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Young people: take a new investing approach to retirement planning

Jim Poolman Executive Director Indexed Annuity Leadership Council

There has been a lot of information swirling around in the news about social security, pensions, and “myRA.” It may make it hard to determine what you need to do to save for your retirement. The landscape of retirement is changing, and the way young professionals will need to save for retirement will be drastically different than the way baby boomers and older generations have saved. Below is some advice on how to save in this new age of retirement.


Do take advantage of employee retirement plans

If your employer offers a retirement benefits package, be sure to contribute what you can—especially if your employer gives matching contributions. Remember these are pre-tax dollars that will be of much more value in a 401(k) vs. your checking account.

Do diversify your investments

Some people are aggressive investors and others are low-risk. Sometimes—being younger—a financial professional might recommend being a little more aggressive with your retirement investments because you have a little more time to bounce back from dips. In any event, be sure that your retirement portfolio is balanced with low-risk products, like a fixed indexed annuity, to ensure you always have a piece of your retirement safeguarded.

Do use calculators to plan your retirement

Do not save arbitrarily. Use retirement calculators to help properly plan for the resources you will need to lead the lifestyle you want at retirement.

Do save outside of your employer plan

Try to have retirement savings outside of your employer’s plan. Even investing small amounts per month in an insurance product like an annuity, which can provide lifetime income at retirement, or an investment product will help add to your retirement income immensely in the long run.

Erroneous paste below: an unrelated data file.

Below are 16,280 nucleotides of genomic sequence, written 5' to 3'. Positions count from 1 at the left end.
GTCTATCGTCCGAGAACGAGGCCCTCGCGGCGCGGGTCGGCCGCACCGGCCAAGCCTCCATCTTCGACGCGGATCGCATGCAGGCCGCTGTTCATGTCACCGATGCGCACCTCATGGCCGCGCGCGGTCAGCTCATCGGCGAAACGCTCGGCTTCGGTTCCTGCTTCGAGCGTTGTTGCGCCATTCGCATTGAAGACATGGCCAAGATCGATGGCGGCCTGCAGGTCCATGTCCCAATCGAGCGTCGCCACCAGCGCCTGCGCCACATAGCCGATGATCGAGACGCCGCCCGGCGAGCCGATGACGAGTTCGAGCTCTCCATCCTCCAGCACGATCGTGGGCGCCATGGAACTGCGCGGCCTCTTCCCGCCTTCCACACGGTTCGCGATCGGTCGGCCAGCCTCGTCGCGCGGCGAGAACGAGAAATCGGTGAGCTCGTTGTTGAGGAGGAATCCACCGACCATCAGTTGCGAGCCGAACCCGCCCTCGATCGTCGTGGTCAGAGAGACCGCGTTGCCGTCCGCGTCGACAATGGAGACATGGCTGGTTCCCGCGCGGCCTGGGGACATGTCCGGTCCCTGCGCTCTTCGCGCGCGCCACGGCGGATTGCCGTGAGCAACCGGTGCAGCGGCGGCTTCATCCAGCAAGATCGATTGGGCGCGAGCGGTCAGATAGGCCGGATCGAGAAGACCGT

Do pay attention to your retirement accounts

The statements you receive in the mail regarding your retirement savings accounts—read them! And, if you don’t understand what you’re reading, ask a financial advisor. Those statements are offering information about your money and your future; make sure to stay on top of what’s going on.


Do not rely on social security

If you have been watching the news, you might notice the landscape of retirement is shifting, and social security is becoming increasingly less reliable. Do not depend on social security or any other government-funded retirement income because, while it might be here today, it could easily be gone tomorrow.

Do not wait to save

Start saving now. Every day missed will cost you a lot of money over time. If you don’t feel like you have a lot of extra money you can save right now, still save—and save it, first. As Warren Buffett once said: Pay yourself first… “Don't save what is left after spending; spend what is left after saving.”

Do not put your eggs in one basket

It’s important to diversify your retirement plan by using different products and resources. This may include annuities, mutual funds, stocks and/or other tools.

Do not plan for retirement alone

There are qualified insurance agents, investment, and financial advisors out there to help you through the process and advise you on the appropriate decisions. Tap into these expert resources as you plan your retirement portfolio.

Do not think short term

As a young professional, retirement planning is a very long-term investment plan. Every decision you make should not be based on the here and now, but rather the future. Moreover, don’t make rash investment decisions based on the current state of the market. Again, look at things long term.

Jumping cartoon

The retirement landscape is shifting, and it’s important to understand what you need to do to ensure your retirement savings is secured. Use these tips to protect your future.

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Photo Credits: #55813914 - Businessman drawing graphics © Serg Nvns -; Check Man, Cross Man and Jump Man © ioannis kounadeas -

Jim PoolmanExecutive Director

Poolman has an independent regulatory consulting practice, where he advises insurance companies and producer clients on regulatory issues, and works with regulators on their behalf. Previously, Poolman was the North Dakota Insurance Commissioner...

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